Each application listed a home address and a cell phone number where the employer could contact the applicant. Employers usually made contact by phone. Research staff answered and recorded employers’ replies to the job applications. The most common answer to an application was no response whatsoever. Rejection letters were rare: only 17 applications (one-third of 1 per cent) resulted in rejection letters. In other cases, those we classified as positive outcomes, employers either phoned or wrote to certain applicants asking to interview the person (or in some cases requesting the applicant appear for a written test). There were 450 positive outcomes of this type (9.4 per cent of all experimental applications). We reiterate that a successful outcome as defined in this study involves simply being admitted to the second stage of the job selection process: being contacted for an interview or for testing. The type of discrimination being assessed is whether some kinds of college-educated applicants are disproportionately successful, and others disproportionately unsuccessful, at this earliest stage in seeking employment.

On those occasions when employers did contact an applicant to schedule an interview, the applicant always declined the interview, saying that he had already found another job. Thus we sought no data on the ultimate decision of who was offered the job. The core of the correspondence method involved three identically-qualified applications for the same job: one a dalit, one a high caste Hindu, and one a Muslim. However, we added one “discordant” application to these three. For jobs that requested a higher degree, we sent in one additional application from a person with a high caste name who only had a bachelor’s degree. In other words, this discordant applicant was an academically under-qualified person but from a socially high-ranking group. For jobs that demanded BA degrees, we added a different kind of discordant application, from a person with a dalit name who had a master’s degree. In other words, this second type of discordant applicant was overqualified in academic terms, but had a socially lower status. The purpose of these two kinds of discordant applicants was to act as yardsticks, to determine whether, in the application process, the effect of caste might outweigh or overcome that of academic qualifications or vice versa.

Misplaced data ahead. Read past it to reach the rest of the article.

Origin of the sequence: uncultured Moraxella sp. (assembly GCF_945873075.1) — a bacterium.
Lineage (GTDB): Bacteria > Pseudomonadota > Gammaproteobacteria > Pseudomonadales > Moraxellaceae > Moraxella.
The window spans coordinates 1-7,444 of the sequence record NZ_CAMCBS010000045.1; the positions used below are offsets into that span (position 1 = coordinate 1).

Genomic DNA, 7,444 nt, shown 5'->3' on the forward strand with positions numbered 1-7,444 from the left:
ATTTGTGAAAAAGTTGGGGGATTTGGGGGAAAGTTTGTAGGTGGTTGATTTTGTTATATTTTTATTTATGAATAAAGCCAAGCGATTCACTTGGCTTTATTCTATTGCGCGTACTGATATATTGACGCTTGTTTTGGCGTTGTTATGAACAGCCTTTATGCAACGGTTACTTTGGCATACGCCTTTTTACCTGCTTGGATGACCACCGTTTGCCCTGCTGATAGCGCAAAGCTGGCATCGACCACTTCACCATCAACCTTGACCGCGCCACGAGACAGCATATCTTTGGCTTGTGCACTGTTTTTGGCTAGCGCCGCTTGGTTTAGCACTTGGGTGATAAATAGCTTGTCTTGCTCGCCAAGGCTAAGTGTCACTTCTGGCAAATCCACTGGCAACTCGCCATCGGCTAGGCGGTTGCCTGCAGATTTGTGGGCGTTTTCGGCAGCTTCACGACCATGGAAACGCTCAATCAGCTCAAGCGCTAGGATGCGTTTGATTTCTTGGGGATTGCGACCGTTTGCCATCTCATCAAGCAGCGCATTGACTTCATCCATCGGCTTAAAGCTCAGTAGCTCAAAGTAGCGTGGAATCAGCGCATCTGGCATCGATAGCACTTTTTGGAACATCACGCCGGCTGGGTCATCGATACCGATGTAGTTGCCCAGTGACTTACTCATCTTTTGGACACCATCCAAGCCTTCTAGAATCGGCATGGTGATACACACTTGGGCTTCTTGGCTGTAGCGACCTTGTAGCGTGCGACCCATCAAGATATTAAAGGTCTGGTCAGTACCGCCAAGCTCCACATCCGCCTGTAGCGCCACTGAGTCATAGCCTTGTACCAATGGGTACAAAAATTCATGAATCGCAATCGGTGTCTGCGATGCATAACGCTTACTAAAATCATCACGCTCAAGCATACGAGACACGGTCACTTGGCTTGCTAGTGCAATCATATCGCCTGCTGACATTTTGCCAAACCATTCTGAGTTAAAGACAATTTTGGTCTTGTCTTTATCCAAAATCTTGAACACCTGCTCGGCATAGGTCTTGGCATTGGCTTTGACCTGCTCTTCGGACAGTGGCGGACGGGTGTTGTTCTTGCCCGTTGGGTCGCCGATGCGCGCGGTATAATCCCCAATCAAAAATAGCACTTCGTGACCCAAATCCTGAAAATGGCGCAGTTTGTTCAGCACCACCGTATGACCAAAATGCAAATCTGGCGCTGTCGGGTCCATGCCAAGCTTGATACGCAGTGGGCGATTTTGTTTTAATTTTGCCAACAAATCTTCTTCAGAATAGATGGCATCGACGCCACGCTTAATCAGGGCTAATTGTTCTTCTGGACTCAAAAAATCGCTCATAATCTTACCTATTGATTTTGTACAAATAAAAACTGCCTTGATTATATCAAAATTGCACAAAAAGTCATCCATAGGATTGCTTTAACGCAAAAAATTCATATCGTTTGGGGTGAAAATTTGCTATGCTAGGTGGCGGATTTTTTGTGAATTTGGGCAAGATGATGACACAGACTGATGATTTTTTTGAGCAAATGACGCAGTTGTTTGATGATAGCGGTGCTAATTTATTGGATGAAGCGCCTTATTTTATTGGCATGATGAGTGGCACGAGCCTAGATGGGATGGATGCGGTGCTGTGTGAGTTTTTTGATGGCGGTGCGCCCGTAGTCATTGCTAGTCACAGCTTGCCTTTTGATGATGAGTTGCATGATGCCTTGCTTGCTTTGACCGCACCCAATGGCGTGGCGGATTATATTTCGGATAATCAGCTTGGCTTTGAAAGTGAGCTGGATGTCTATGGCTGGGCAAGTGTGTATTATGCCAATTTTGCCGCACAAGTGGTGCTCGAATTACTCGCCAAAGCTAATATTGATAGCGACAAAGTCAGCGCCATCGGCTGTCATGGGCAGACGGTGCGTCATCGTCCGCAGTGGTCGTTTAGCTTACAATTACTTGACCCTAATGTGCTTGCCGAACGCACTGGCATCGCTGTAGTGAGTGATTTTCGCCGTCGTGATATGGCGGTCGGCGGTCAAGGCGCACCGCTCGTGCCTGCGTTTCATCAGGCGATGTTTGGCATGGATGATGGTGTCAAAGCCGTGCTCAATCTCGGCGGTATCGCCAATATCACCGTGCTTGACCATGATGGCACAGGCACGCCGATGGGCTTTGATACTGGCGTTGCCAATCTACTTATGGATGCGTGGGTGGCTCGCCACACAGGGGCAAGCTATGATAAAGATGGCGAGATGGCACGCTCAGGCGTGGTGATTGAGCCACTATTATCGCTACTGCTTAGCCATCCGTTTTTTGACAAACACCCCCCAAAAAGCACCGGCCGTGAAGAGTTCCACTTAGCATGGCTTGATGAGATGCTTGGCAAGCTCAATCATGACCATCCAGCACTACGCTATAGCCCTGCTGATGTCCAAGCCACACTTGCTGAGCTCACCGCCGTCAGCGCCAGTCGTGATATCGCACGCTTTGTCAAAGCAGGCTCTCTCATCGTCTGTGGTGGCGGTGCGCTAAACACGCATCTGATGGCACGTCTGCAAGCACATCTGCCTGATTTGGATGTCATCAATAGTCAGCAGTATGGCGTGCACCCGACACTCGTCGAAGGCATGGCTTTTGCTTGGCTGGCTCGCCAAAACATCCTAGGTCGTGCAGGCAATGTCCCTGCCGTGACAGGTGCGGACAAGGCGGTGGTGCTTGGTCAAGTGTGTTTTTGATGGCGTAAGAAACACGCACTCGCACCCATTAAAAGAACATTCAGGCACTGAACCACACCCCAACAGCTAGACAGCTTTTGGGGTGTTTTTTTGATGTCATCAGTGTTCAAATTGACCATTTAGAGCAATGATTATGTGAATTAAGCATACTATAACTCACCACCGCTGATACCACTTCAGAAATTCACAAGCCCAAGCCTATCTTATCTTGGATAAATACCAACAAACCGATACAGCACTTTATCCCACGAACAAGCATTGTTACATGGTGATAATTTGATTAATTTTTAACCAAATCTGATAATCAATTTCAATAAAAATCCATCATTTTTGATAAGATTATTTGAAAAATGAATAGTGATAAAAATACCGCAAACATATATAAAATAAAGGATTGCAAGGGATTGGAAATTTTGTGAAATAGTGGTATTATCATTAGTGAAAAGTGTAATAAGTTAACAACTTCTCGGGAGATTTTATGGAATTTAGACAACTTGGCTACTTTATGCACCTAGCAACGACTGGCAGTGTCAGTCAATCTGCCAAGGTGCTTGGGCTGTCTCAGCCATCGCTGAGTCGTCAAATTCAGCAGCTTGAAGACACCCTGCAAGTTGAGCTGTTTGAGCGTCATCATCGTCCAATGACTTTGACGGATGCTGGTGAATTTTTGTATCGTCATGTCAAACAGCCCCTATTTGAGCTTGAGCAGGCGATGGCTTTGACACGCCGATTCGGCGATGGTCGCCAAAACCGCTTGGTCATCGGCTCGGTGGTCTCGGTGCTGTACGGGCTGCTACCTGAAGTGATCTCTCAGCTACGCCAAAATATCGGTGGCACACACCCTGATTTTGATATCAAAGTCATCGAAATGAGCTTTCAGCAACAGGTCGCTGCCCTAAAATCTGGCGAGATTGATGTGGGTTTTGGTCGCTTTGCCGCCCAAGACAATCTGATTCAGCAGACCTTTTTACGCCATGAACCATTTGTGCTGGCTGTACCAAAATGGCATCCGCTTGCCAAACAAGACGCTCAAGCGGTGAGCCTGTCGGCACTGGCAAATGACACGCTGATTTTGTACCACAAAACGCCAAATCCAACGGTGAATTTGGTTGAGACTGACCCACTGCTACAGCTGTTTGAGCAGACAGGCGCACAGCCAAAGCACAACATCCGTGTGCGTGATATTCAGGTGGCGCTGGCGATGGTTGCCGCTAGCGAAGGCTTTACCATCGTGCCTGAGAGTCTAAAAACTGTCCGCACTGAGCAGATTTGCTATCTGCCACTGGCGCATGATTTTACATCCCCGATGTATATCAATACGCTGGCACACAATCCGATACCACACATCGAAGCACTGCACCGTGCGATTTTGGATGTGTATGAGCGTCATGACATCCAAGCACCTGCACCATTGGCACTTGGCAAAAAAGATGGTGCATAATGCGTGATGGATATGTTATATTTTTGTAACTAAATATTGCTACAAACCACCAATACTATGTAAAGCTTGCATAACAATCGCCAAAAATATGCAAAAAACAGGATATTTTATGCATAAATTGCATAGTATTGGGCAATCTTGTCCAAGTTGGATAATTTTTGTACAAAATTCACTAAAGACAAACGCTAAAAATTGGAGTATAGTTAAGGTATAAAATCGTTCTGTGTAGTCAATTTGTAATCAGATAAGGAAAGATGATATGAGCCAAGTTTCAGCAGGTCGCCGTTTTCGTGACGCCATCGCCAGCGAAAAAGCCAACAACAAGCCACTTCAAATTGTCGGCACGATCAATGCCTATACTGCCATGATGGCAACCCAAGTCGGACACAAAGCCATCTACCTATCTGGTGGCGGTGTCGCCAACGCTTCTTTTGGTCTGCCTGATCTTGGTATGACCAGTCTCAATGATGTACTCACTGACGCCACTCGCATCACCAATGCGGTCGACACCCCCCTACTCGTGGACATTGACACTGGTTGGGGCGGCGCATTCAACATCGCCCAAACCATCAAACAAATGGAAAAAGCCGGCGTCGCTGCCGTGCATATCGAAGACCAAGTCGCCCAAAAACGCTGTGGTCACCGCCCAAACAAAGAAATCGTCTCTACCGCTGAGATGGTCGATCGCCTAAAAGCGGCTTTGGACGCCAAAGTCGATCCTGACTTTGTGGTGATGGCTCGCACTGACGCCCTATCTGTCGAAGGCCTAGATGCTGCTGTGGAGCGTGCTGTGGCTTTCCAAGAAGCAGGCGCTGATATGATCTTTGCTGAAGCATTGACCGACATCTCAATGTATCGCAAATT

Throughout the study we submitted job applications to employers in sets of four: three identically qualified plus one discordant applicant. When the research began, we sent one group of four applications to each job advertisement. However, after we discovered that positive responses were relatively rare, we shifted to submitting three sets of four applications to each job advertisement: 12 applicants per opening. The current paper presents analyses of applications sent out over the course of 66 weeks, starting in October 2005.